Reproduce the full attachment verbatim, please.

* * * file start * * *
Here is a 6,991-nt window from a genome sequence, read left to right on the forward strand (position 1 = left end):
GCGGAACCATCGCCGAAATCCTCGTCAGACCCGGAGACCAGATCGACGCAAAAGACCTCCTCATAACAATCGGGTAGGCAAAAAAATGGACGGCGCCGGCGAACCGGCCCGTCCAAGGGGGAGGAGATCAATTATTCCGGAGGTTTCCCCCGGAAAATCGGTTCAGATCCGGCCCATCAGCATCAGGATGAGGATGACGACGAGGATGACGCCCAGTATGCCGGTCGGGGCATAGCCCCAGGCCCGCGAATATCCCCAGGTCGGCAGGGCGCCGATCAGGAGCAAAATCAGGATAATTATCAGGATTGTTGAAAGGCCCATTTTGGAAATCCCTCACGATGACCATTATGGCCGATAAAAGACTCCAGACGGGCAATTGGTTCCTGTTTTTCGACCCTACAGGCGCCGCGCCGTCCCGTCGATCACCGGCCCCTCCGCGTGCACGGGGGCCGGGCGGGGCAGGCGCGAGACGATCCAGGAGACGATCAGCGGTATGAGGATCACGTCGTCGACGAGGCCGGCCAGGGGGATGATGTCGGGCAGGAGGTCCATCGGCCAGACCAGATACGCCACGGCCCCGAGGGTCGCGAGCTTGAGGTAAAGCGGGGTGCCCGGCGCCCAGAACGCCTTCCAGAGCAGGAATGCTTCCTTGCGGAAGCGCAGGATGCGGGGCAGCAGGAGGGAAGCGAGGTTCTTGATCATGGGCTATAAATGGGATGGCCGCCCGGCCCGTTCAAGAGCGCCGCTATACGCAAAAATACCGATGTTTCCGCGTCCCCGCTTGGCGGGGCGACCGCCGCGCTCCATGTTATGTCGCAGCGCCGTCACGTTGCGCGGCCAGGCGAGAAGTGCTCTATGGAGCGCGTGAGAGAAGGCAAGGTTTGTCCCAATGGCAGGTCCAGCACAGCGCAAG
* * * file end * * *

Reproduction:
Here is a 6,991-nt window from a genome sequence, read left to right on the forward strand (position 1 = left end):
GCGGAACCATCGCCGAAATCCTCGTCAGACCCGGAGACCAGATCGACGCAAAAGACCTCCTCATAACAATCGGGTAGGCAAAAAAATGGACGGCGCCGGCGAACCGGCCCGTCCAAGGGGGAGGAGATCAATTATTCCGGAGGTTTCCCCCGGAAAATCGGTTCAGATCCGGCCCATCAGCATCAGGATGAGGATGACGACGAGGATGACGCCCAGTATGCCGGTCGGGGCATAGCCCCAGGCCCGCGAATATCCCCAGGTCGGCAGGGCGCCGATCAGGAGCAAAATCAGGATAATTATCAGGATTGTTGAAAGGCCCATTTTGGAAATCCCTCACGATGACCATTATGGCCGATAAAAGACTCCAGACGGGCAATTGGTTCCTGTTTTTCGACCCTACAGGCGCCGCGCCGTCCCGTCGATCACCGGCCCCTCCGCGTGCACGGGGGCCGGGCGGGGCAGGCGCGAGACGATCCAGGAGACGATCAGCGGTATGAGGATCACGTCGTCGACGAGGCCGGCCAGGGGGATGATGTCGGGCAGGAGGTCCATCGGCCAGACCAGATACGCCACGGCCCCGAGGGTCGCGAGCTTGAGGTAAAGCGGGGTGCCCGGCGCCCAGAACGCCTTCCAGAGCAGGAATGCTTCCTTGCGGAAGCGCAGGATGCGGGGCAGCAGGAGGGAAGCGAGGTTCTTGATCATGGGCTATAAATGGGATGGCCGCCCGGCCCGTTCAAGAGCGCCGCTATACGCAAAAATACCGATGTTTCCGCGTCCCCGCTTGGCGGGGCGACCGCCGCGCTCCATGTTATGTCGCAGCGCCGTCACGTTGCGCGGCCAGGCGAGAAGTGCTCTATGGAGCGCGTGAGAGAAGGCAAGGTTTGTCCCAATGGCAGGTCCAGCACAGCGCAAG